Marusia Churai is celebrated in many traditional songs and stories, and is often seen as a symbol of national identity and pride. She is said to have waited four years for her lover, who took part in the Khmelnytsky Uprising against the Polish-Lithuanian Commonwealth. She may have died at just 28 years old as a nun in a Ukrainian Orthodox monastery due to the mental anguish she suffered after the death of her lover. 

Hanna Barvinok (1828-1911)

This author, journalist, and activist was strongly committed to women’s rights and equality. She was a pioneer of the Ukrainian women’s movement and helped establish several organisations dedicated to promoting women’s education and social well-being. Barvinok’s works are primarily about family and domestic grievances that a woman experiences. As a result, Barvinok became one of the most prominent voices in the fight against the oppression and abuse of women. In her groundbreaking works such as House Disaster (1861), Women’s Poverty (1887) and Father’s Mistake (1902), she revealed the sad existence that many women faced during this time, such as living with alcohol-dependent husbands or through forced marriage. However, Barvinok also created characters of remarkable will, as in Victory (1887) and Youth Struggle (1902). In these stories, the main characters embody the spirit and determination of women who rebelled against social restrictions.

Barvinok’s stories were not only appealing in terms of content, but also outstanding in terms of language. Her writing style is colourful and imaginative, interspersed with lively proverbs and colloquialisms of the period, as well as the Chernihiv and Poltava dialects. But her greatest literary triumph was undoubtedly the unpublished drama Mother’s Revenge, in which she addressed the bitter reality of oppressed women. In 1887, two short stories by Barvinok were published in The First Wreath, Ukraine’s first feminist almanack — published by Nataliya Kobrynska and Olena Pchilka (mother of Lesya Ukrainka) in Lviv — gaining widespread attention.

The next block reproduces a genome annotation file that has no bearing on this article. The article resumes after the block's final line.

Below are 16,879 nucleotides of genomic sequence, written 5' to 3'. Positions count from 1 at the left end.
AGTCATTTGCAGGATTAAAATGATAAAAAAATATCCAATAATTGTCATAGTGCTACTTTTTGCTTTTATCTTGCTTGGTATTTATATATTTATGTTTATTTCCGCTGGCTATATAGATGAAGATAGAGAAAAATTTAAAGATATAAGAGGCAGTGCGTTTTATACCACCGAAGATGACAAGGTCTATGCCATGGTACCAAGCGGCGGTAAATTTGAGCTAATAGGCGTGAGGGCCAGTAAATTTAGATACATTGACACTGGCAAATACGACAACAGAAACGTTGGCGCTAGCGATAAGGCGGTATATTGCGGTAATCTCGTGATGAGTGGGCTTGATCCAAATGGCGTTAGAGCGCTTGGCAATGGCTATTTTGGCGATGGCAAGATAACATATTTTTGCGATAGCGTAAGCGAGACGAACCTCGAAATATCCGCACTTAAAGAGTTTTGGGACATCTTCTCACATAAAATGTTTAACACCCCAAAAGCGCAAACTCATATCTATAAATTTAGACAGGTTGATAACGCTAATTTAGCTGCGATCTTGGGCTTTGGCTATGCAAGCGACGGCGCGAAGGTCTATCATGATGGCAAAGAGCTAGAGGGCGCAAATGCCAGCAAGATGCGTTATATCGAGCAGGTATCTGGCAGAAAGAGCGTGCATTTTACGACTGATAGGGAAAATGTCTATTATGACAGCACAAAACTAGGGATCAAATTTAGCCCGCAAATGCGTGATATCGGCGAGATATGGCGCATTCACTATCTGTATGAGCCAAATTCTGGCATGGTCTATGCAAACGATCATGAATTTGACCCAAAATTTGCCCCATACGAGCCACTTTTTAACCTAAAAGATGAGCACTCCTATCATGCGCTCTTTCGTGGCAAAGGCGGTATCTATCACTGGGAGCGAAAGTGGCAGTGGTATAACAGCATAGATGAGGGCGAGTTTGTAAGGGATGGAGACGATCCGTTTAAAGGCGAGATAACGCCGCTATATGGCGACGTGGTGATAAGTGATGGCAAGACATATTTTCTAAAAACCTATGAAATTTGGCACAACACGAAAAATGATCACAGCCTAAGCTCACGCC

Lesya Ukrainka (1871-1913)

Lesya Ukrainka was a writer, translator, poet, cultural activist, and co-founder of the Pleiada literary circle and the Ukrainian Social Democrats group. Born as the commoner Larysa Kosač (after her marriage: Kosač-Kvitka), she gained fame under her pen name Lesya Ukrainka, and is now the most famous woman in Ukrainian cultural history. She was a polymath and wrote poetry, drama, prose, and journalistic texts, and developed the genre of dramatic poems in Ukrainian literature. She worked intensively in the field of folkloristics (she knew around 220 folk songs by heart) and took an active part in the Ukrainian women’s movement, national rebirth, and emancipation from Russia. Born in Volhynia, she died of tuberculosis at the age of just 42 during a treatment in Surami, Georgia.

Unfortunately, anyone who looks for English translations of Lesya Ukrainka will find that there aren’t that many, which is an enormous deficit. We can, however, look forward to a translation by Virlana Tkacz and Wanda Phipps of Ukrainka’s poetic play The Forest Song, scheduled to be published this year by Harvard Press.

This article was originally published in German on 22 July 2023 by our media partner osTraum.

Feature Image: Canva / Wikimedia